Militants have announced the suspension of the Libyan parliament after they assaulted lawmakers. This came last night after crossfire erupted near the parliament building and the roads from and to Tripoli International Airport, leaving two people dead and more than 60 injured.
Colonel Mukhtar Fernana, speaking on behalf of the assailants loyal to a retired general, announced that the country’s constitutional assembly would take over the parliament.
He added that the acting Prime Minister, Abdullah Al-Thinni’s government will serve as care-taker cabinet until new general elections are held.
The militant group loyal to Gen. Khalifa Haftar launched an assault on Libya’s parliament on Sunday afternoon. Some of the militants dashed into the parliament building to expel the lawmakers, forcing a session to adjourn.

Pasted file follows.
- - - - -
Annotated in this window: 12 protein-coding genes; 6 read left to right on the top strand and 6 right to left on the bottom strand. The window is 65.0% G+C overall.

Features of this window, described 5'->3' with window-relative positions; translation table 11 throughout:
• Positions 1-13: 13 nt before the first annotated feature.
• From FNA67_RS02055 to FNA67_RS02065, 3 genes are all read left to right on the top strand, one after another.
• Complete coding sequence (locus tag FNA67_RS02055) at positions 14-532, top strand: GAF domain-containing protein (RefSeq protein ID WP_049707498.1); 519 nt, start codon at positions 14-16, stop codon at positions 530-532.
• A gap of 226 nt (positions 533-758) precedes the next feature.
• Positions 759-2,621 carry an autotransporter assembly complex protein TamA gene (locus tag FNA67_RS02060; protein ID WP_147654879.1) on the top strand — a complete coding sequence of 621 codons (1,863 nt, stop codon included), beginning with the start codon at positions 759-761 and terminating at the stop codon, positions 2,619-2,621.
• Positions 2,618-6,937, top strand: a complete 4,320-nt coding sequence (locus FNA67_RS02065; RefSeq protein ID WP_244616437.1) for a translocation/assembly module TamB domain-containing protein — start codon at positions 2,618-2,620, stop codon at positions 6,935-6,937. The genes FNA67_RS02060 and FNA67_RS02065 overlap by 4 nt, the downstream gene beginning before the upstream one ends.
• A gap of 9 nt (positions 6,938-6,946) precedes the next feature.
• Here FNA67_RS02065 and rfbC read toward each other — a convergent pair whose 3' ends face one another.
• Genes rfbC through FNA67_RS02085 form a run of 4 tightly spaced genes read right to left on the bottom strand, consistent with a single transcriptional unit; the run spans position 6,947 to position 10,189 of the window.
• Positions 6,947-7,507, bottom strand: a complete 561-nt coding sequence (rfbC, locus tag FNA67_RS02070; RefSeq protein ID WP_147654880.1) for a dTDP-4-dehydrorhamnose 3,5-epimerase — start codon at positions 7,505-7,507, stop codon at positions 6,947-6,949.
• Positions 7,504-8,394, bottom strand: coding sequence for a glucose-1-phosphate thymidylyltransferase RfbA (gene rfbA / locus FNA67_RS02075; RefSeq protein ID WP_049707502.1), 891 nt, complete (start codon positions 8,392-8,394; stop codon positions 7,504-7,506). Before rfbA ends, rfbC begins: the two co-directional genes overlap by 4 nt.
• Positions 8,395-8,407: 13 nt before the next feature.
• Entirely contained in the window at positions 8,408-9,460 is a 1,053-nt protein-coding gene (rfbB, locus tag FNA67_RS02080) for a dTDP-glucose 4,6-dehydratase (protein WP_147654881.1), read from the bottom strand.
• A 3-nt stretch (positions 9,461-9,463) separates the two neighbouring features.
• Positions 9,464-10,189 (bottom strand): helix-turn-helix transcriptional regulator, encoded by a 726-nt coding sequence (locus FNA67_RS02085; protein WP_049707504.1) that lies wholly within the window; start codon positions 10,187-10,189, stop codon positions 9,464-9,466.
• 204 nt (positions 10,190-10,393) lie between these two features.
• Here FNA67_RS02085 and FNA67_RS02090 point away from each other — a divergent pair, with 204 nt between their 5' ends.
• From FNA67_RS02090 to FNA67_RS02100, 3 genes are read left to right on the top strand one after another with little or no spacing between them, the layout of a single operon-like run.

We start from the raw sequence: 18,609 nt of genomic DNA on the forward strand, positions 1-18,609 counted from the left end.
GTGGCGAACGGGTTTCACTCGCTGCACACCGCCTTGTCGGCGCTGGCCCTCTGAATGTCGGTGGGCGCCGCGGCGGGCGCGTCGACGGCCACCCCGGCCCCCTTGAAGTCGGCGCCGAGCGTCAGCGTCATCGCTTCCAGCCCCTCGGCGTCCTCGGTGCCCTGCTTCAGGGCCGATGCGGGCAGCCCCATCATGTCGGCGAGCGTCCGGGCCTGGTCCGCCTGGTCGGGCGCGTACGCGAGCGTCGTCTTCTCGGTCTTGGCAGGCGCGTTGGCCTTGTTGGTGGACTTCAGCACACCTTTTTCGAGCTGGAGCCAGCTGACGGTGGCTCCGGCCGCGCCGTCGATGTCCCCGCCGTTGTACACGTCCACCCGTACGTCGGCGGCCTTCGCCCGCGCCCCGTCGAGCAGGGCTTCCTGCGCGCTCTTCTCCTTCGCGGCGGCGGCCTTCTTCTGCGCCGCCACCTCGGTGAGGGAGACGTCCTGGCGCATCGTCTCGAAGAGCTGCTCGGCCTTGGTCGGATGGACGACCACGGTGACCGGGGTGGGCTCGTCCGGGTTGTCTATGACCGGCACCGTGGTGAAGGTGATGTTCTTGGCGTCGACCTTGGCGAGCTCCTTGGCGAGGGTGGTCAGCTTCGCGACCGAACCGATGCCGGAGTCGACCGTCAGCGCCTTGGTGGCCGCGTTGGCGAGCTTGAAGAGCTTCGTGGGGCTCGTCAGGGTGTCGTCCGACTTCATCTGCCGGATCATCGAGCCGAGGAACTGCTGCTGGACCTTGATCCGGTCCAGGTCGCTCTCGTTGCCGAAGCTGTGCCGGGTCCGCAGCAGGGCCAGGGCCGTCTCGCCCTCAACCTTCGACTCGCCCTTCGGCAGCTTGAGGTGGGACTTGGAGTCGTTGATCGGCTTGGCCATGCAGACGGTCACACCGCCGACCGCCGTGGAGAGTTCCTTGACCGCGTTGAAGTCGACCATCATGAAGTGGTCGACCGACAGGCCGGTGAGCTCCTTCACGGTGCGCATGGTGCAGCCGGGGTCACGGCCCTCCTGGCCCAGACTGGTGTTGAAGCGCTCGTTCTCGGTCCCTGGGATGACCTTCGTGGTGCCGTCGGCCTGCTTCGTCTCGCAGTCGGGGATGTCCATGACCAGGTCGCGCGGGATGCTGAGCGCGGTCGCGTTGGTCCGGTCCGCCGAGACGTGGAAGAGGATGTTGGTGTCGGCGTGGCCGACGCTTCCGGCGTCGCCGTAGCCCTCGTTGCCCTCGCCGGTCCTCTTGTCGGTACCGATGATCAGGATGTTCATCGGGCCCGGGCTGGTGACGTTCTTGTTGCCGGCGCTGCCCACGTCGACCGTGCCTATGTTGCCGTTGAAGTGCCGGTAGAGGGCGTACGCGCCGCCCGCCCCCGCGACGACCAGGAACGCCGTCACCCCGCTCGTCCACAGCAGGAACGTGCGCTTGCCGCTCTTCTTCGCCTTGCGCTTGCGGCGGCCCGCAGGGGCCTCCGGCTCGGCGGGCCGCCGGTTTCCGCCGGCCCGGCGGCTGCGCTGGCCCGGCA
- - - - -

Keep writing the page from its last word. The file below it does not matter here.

Haftar led his self-proclaimed ‘national army’ into Libya’s second largest city of Benghazi at dawn on Friday aimed at purging the city from ‘terrorists,’ leaving at least 79 dead and around 140 wounded, local media reported.
Fernana said that last night’s attack on parliament was not a coup, but “a correct way of following the revolutionary spirit,” adding that the country can’t be a hotbed or an incubator for terrorism.
In response, Libya’s interim government defined Haftar’s action as a “coup,” and Libyan Justice Minister Salah al-Marghani early on Monday condemned Fernana’s statement as “expression of political opinion by using armed force.”
The North African country has witnessed a drastic escalation of violence and become a major base of extremists since the downfall of former leader Muammar Gaddafi in 2011.